Integrating a VIDEO RBT Service

I am currently working on involving video Ring Back Tone (RBT) in Asterisk. Although I am still relatively new to Asterisk, I have been assigned to this project and would greatly appreciate your expertise in helping me navigate through the implementation process.

To provide some context, the project involves the following functionality:

  1. Caller A initiates a call to Caller B as a standard audio call.
  2. Caller B is assigned a personalized video as their Ring Back Tone.
  3. Caller A is able to watch the video until Caller B decides to answer the call.

After conducting some initial research on Asterisk and its support for video codecs, I have come to understand that Asterisk alone may not be capable of achieving this functionality. I attempted to integrate NGINX for video streaming purposes, but unfortunately, I did not achieve the desired outcome.

My primary objective in reaching out to you is to determine if implementing this feature is feasible using Asterisk, or if I should explore alternative approaches instead.

I am currently working on involving video Ring Back Tone (RBT) in Asterisk.

So, this sounds like a form of Early Media, but including video as well as (or
instead of?) audio?

  1. Caller A initiates a call to Caller B as a standard audio call.

Using what sort of equipment / client?

  1. Caller B is assigned a personalized video as their Ring Back Tone.

What does “personalized video” mean (and what does the word “Tone” mean in
this context)?

  1. Caller A is able to watch the video until Caller B decides to answer the
    call.

So, if Caller A is now expected to watch a video, why was the call originally
placed as an audio call?

Also, where is this video stream coming from, if not from B?

Finally, what happens when B answers the call? Is this then a video call
between A and B, or does it revert back to plain audio? If the latter, what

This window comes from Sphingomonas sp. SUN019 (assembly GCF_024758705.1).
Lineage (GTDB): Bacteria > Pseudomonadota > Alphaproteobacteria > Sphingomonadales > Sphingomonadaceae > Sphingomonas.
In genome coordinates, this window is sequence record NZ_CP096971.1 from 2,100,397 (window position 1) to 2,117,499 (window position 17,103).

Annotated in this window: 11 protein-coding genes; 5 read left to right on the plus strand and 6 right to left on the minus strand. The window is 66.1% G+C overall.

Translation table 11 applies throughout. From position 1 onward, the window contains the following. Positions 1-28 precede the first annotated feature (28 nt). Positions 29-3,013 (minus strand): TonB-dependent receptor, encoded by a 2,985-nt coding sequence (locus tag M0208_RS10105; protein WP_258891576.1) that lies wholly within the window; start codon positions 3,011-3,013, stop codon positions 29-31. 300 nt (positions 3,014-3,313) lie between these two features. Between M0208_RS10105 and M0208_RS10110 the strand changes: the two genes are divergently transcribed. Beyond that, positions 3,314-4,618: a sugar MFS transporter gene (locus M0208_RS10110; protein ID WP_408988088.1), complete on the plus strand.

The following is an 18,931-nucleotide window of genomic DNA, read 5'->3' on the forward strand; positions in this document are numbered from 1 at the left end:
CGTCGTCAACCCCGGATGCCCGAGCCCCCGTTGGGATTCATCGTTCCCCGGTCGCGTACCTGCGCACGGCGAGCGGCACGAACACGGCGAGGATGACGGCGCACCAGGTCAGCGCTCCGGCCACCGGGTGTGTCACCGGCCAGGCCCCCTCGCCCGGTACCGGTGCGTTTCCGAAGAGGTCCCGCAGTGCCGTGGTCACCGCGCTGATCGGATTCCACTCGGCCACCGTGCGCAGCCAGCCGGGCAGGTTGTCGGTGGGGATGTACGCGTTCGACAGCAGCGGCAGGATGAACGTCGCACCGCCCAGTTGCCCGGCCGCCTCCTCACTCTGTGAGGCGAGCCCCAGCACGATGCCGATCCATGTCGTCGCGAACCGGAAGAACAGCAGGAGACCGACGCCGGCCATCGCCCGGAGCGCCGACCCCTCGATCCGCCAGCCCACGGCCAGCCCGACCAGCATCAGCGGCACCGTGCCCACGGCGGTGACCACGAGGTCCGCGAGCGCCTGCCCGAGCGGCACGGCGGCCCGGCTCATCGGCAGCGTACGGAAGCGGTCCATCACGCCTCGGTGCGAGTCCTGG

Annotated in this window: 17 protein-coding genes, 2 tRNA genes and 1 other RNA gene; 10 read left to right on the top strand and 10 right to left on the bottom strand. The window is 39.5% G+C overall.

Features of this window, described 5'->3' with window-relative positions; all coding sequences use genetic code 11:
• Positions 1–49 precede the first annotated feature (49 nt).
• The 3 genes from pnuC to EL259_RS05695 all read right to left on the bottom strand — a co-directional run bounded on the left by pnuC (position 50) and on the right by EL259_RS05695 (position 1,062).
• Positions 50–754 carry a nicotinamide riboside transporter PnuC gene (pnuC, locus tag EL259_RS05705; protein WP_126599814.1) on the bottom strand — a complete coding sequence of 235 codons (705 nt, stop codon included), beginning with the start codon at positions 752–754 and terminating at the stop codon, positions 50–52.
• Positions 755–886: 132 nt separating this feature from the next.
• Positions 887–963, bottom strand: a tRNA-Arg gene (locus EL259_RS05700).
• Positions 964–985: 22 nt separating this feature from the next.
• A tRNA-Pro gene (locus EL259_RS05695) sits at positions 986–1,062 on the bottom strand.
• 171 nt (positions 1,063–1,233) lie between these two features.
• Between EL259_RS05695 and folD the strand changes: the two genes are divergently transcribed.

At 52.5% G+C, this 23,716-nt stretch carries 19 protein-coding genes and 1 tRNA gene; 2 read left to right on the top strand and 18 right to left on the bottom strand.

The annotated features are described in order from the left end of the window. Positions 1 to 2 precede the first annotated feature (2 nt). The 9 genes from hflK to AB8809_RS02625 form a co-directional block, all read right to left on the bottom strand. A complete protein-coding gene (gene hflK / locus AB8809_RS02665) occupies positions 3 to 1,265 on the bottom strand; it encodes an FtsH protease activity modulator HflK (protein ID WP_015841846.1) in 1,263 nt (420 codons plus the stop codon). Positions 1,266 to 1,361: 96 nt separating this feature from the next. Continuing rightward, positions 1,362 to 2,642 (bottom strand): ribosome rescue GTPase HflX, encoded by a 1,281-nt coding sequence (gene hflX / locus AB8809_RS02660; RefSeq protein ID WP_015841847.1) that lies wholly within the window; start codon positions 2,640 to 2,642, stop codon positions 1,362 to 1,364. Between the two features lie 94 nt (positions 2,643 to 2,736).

was the purpose of the video?

After conducting some initial research on Asterisk and its support for
video codecs, I have come to understand that Asterisk alone may not be
capable of achieving this functionality.

Asterisk is perfectly capable of supporting video calls, but it’s not clear to
me where the source of the video stream is in this setup.

I wouldn’t be surprised if, with appropriate manipulation of the SDP, Asterisk
can tell A to expect a video stream from X, but as I say, it’s not clear to me
where X is.

Asterisk itself certainly will not generate a video stream for you - it can
pass one through, but I won’t generate one.

I attempted to integrate NGINX for video streaming purposes, but
unfortunately, I did not achieve the desired outcome.

It might help if you showed us (or at least explained in more detail) what you
tried and whether the problem was with generating the video stream, or with
getting Asterisk to forward it to A.

Antony.

Hi, Thanks for the reply.

Think of this project as a normal RBT service. When I initiate a call to someone, instead of hearing a tone (until they answer), I am being shown a video instead.

So, this sounds like a form of Early Media, but including video as well as (or
instead of?) audio?

Yes, it includes audio and video as a way to entertain the caller until the call has been answered.

Using what sort of equipment / client?

For the time being, I am using PortSIP for development. But the project will later on be integrated with a mobile operator and enable this feature with a mobile phone’s default dialer. (I understand that it might not work on all devices and it only works on LTE devices)

What does “personalized video” mean (and what does the word “Tone” mean in
this context)?

A user can upload whatever video they prefer to our servers and set it as their default V-RBT to be played when someone is calling them.

So, if Caller A is now expected to watch a video, why was the call originally
placed as an audio call?

Because in production, callers will be initiating the call with their default dialer and not with a custom mobile application.

Also, where is this video stream coming from, if not from B?

This is the issue that i am trying to resolve. At first, I thought that asterisk would be fine with streaming video but after research found out that I need some other service to handle the streaming from which i went and tried with NGINX.

Finally, what happens when B answers the call? Is this then a video call
between A and B, or does it revert back to plain audio? If the latter, what
was the purpose of the video?

The call gets answered and the video stops playing and it a normal audio call is set in place.

So, this sounds like a form of Early Media, but including video as well
as (or instead of?) audio?

Yes, it includes audio and video as a way to entertain the caller until the
call has been answered.

In that case, assuming the equipment being used by A is capable of supporting
video, you “merely” need to get the source of the video inserted into the SDP
which Asterisk sends to A. I’ve no idea whether Asterisk’s standard early
media function includes video support, but if you’re prepared to fiddle with
the source code, given that Asterisk supports early media, and also supports
video, I wouldn’t expect it to be too hard to add this feature if it’s not
already there.

How to get video preview? may help if
you didn’t find it already.

For the time being, I am using PortSIP for development. But the project